Stabat Mater (for double choir)

Giovanni Pierluigi da Palestrina

One of Palestrina’s most famous compositions, it is nonetheless atypical of his normal compositional style. Instead of the usual independent counterpoint of each voice part which we find in most of his pieces, the very long text of this piece called for a continuous, chord-like setting. It is remarkable that in this single movement, lasting a full 8-9 minutes, our involvement never slackens. He keeps our interest constantly, through his melodic inspiration and remarkable combinations of groups of voice parts (from one choir or the other or sometimes from both choirs.) The famous poem clearly inspired Palestrina to compose an amazingly direct illumination of the words. The piece has been famous and beloved for centuries. Even Richard Wagner considered it a unique masterpiece of antiquity, and made an edition with all his own interpretive marks. (We will not be using his version!)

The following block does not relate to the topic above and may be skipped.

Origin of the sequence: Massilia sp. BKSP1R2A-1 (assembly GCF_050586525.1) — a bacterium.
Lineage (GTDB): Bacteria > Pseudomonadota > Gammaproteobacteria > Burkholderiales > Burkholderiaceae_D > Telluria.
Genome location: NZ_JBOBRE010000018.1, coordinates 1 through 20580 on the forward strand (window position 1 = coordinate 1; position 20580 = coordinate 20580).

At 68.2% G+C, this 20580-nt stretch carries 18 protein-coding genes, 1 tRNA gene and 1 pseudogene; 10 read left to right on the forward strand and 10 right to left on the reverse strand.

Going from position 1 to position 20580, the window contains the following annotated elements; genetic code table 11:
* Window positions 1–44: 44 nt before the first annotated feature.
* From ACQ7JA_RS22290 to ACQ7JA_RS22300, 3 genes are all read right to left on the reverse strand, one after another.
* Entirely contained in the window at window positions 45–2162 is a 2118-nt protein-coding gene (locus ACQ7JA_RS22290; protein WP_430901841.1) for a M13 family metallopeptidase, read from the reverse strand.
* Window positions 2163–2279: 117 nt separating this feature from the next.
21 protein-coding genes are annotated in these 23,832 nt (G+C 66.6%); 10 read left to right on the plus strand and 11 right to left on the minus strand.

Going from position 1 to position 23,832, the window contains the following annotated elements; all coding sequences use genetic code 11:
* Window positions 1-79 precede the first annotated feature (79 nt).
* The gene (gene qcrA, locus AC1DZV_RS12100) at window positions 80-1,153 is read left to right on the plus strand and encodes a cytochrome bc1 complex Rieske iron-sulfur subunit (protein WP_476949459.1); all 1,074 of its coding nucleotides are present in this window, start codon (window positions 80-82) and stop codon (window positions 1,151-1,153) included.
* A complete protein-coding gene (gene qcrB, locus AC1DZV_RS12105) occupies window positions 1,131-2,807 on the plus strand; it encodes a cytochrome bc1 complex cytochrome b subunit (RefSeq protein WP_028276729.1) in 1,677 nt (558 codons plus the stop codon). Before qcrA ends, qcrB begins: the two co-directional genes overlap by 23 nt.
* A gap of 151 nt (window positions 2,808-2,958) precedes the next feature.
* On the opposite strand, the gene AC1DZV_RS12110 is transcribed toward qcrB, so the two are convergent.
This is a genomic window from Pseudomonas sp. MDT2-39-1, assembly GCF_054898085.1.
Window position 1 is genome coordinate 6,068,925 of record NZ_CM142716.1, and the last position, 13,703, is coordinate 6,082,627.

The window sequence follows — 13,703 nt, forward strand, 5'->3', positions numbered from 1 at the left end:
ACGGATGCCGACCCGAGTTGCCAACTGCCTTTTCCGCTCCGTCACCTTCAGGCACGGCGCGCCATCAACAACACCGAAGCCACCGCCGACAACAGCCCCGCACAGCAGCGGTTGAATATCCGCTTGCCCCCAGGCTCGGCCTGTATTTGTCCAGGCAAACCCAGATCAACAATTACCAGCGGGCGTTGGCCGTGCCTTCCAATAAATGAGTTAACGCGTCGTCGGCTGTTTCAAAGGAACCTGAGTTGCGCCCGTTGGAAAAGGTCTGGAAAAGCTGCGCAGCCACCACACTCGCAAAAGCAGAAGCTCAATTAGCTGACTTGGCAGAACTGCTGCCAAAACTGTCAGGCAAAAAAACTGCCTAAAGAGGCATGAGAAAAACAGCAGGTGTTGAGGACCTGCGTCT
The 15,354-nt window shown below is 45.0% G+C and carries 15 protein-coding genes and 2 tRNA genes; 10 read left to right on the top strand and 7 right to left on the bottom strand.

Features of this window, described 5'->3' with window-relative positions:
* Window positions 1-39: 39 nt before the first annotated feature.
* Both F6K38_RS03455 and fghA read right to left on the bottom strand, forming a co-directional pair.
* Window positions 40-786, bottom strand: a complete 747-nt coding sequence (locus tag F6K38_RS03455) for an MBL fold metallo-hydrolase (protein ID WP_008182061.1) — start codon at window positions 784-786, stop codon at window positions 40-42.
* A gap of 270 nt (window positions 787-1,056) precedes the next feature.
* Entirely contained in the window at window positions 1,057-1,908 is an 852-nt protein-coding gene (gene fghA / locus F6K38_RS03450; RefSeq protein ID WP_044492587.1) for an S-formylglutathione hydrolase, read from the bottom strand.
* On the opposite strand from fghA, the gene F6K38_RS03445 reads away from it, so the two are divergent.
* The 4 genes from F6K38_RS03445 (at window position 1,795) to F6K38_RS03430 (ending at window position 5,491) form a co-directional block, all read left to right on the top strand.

Stabat Mater dolorosa Juxta Crucem lacrymosa, Dum pendebat Filius. Cujus animam gementem, Contristatam ac dolentem Pertransivit gladius. O quam tristis et afflicta Fuit illa benedicta, Mater Unigeniti! Quae moerebat et dolebat, Pia Mater, dum videbat Nati poenas incliti. Quis est homo qui non fleret, Christi Matrem si videret In tanto supplicio? Quis non posset contristari Matrem Christi contemplari Dolentem cum Filio? Pro peccatis suae gentis Vidit Jesum in tormentis, Et flagellis subditum. Vidit suum dulcem Natum Moriendo desolatum, Dum emisit spiritum. Eja, Mater, fons amoris Me sentire vim doloris Fac, ut tecum lugeam. Fac, ut ardeat cor meum In amando Christum Deum Ut sibi complaceam. Sancta Mater, istud agas, Crucifixi fige plagas Cordi meo valide. Tui Nati vulnerati, Tam dignati pro me pati, Poenas mecum divide. Fac me tecum pie flere, Crucifixo condolere, Donec ego vixero. Juxta Crucem tecum stare, Te libentur sociare In planctu desidero. Virgo virginum praeclara, Mihi jam non sis amara, Fac me tecum plangere. Fac, ut portem Christi mortem, Passionis fac consortem, Et plagas recolere.